SAVANNAH, Ga. – Although it didn’t feel like a wet month, April delivered some much-needed, above average rainfall to a drought-ridden Savannah River Basin.
And though the reservoirs have begun
to respond (since March 1, Hartwell has risen 2 feet, while Thurmond has risen nearly 3 feet), the road to recovery could be
a long one unless this type of
precipitation becomes the norm.
To put these numbers in perspective: Last month was only the third time in the past 16 months that the sub-basins collected above average rainfall – the other two times were in January of this year, and August 2016.
(This statistic also doesn’t take into account that when the sub-basins were receiving less than average rainfall, it was well below the average – and in some cases like October 2016, a mere 10-11 percent of average.)
Although much April’s rainfall went to recharging the dry soils, the runoff was more responsive near the end of April compared to the beginning of the month. In a similar vein, April’s rainfall would have gotten more mileage in January.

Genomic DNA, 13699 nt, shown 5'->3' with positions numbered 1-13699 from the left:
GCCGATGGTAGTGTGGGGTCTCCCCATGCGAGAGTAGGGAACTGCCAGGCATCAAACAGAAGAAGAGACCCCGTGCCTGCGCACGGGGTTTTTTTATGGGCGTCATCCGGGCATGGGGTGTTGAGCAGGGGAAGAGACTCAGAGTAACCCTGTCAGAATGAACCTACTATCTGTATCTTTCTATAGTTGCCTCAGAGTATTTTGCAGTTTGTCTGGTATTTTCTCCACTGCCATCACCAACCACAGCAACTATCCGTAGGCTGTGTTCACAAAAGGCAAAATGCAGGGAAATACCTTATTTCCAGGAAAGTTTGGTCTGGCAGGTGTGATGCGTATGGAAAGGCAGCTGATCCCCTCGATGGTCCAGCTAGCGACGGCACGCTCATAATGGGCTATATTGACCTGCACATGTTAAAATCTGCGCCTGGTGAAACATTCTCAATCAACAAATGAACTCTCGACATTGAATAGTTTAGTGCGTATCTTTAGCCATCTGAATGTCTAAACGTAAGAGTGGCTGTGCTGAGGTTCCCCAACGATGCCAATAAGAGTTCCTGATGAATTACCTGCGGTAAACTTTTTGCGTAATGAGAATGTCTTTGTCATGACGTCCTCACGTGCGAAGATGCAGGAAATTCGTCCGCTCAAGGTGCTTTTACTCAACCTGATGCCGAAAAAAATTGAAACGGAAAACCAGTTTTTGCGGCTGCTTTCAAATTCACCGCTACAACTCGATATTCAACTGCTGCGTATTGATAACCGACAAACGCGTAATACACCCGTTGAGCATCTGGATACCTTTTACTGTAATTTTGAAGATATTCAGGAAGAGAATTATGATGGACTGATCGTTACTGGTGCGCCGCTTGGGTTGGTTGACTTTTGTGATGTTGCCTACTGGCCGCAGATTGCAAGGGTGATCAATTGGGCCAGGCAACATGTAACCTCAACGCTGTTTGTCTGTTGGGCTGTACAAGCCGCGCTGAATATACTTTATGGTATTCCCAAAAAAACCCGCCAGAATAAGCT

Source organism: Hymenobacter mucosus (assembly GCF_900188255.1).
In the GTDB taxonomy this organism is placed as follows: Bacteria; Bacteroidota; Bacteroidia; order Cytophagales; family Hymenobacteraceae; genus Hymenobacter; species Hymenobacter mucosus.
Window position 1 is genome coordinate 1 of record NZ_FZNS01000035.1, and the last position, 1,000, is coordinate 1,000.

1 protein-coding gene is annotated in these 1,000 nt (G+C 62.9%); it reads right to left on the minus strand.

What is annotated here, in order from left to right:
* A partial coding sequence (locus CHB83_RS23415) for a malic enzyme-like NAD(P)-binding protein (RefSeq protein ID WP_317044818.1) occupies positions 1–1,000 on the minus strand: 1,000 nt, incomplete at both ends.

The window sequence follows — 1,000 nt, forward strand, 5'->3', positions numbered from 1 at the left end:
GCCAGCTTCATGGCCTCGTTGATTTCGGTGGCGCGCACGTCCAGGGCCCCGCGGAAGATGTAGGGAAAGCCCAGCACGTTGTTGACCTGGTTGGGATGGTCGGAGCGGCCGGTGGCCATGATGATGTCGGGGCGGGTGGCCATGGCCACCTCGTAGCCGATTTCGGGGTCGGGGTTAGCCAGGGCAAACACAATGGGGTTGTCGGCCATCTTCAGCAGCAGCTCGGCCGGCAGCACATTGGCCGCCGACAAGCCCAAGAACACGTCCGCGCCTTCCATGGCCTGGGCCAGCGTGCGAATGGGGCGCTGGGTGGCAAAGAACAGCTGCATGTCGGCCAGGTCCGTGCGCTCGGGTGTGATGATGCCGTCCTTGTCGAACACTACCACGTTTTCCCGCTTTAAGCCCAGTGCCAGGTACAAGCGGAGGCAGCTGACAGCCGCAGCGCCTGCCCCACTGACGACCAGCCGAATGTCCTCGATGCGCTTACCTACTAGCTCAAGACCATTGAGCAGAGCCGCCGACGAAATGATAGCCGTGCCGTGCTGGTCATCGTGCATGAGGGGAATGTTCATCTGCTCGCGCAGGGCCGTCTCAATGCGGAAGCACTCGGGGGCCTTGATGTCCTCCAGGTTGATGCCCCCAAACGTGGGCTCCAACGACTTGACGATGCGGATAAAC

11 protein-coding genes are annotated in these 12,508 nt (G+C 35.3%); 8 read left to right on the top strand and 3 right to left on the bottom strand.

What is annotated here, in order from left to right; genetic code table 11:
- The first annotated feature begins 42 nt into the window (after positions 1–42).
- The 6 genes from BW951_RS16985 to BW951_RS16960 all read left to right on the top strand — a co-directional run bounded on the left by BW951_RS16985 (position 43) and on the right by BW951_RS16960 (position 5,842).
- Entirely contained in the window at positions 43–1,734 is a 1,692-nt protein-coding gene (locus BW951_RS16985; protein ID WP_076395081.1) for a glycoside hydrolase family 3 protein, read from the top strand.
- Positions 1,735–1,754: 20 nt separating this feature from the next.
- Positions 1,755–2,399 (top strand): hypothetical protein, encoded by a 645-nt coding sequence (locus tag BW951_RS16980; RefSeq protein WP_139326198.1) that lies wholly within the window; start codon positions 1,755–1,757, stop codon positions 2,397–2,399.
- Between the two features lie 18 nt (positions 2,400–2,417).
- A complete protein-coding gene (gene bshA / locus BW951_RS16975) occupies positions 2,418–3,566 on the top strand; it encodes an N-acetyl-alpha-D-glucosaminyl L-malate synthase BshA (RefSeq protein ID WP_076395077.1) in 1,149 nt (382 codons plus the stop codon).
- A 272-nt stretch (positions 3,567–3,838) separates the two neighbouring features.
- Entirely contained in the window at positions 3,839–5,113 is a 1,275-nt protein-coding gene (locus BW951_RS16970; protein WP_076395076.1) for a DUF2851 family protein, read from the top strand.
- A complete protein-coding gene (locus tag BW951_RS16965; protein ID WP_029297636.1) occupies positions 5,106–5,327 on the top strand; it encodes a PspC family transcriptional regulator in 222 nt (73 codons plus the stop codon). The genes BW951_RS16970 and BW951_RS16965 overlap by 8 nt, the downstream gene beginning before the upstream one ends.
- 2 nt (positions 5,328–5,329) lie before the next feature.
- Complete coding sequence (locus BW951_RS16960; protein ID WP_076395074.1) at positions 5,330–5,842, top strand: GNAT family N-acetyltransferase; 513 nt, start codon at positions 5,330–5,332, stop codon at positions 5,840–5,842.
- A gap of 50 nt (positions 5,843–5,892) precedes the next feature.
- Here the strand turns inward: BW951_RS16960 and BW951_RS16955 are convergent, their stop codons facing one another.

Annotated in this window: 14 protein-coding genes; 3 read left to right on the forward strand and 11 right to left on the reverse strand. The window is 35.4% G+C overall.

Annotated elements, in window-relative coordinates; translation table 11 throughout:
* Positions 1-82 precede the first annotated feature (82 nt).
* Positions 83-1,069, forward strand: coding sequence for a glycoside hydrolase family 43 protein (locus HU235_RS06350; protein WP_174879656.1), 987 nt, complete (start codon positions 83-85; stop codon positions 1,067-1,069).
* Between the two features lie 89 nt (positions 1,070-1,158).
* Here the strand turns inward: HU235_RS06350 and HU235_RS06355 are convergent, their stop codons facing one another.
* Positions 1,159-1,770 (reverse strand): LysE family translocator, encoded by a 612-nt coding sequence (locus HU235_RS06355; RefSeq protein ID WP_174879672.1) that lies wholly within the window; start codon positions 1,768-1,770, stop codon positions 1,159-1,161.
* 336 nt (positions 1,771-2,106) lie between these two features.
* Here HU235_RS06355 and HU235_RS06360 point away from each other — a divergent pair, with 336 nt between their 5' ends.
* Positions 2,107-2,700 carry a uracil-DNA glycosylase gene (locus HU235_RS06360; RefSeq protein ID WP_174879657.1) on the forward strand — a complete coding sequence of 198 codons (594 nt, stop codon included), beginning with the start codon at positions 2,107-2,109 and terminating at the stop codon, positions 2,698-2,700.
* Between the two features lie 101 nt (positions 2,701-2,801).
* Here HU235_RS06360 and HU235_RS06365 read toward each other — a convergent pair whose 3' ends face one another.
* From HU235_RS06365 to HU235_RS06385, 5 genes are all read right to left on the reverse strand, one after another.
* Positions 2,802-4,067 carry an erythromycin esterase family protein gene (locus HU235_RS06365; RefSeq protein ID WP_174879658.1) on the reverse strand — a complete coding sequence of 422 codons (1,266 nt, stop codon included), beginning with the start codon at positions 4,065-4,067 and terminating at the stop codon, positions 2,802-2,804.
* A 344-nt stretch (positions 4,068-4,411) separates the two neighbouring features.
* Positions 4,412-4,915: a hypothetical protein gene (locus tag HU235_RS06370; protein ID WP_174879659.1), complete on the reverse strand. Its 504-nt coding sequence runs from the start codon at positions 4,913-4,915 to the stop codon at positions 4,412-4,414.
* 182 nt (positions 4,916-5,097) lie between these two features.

Now, as the summer approaches, evaporation increases and growing plants take their “cut” via transpiration, which reduces the amount of water that could otherwise end up in the reservoirs.
As the Doppler chart for the Hartwell sub-basin illustrates above, April’s precipitation was scattered over the entire month versus falling in concentrated episodes, which is perhaps why it felt drier than it actually was.
Another aspect of April’s precipitation worth mentioning was the rain event on April 23-24, where each of the sub-basins received 2 or more inches in a 48-hour period. These consistent, back-to-back types of rain events are key for drought recovery.
April’s average-busting rainfall was definitely a welcome sight for the basin, and perhaps it’ll be a turning point instead of just another drop in the bucket.
~ Jeremy S. Buddemeier, Corporate Communication Office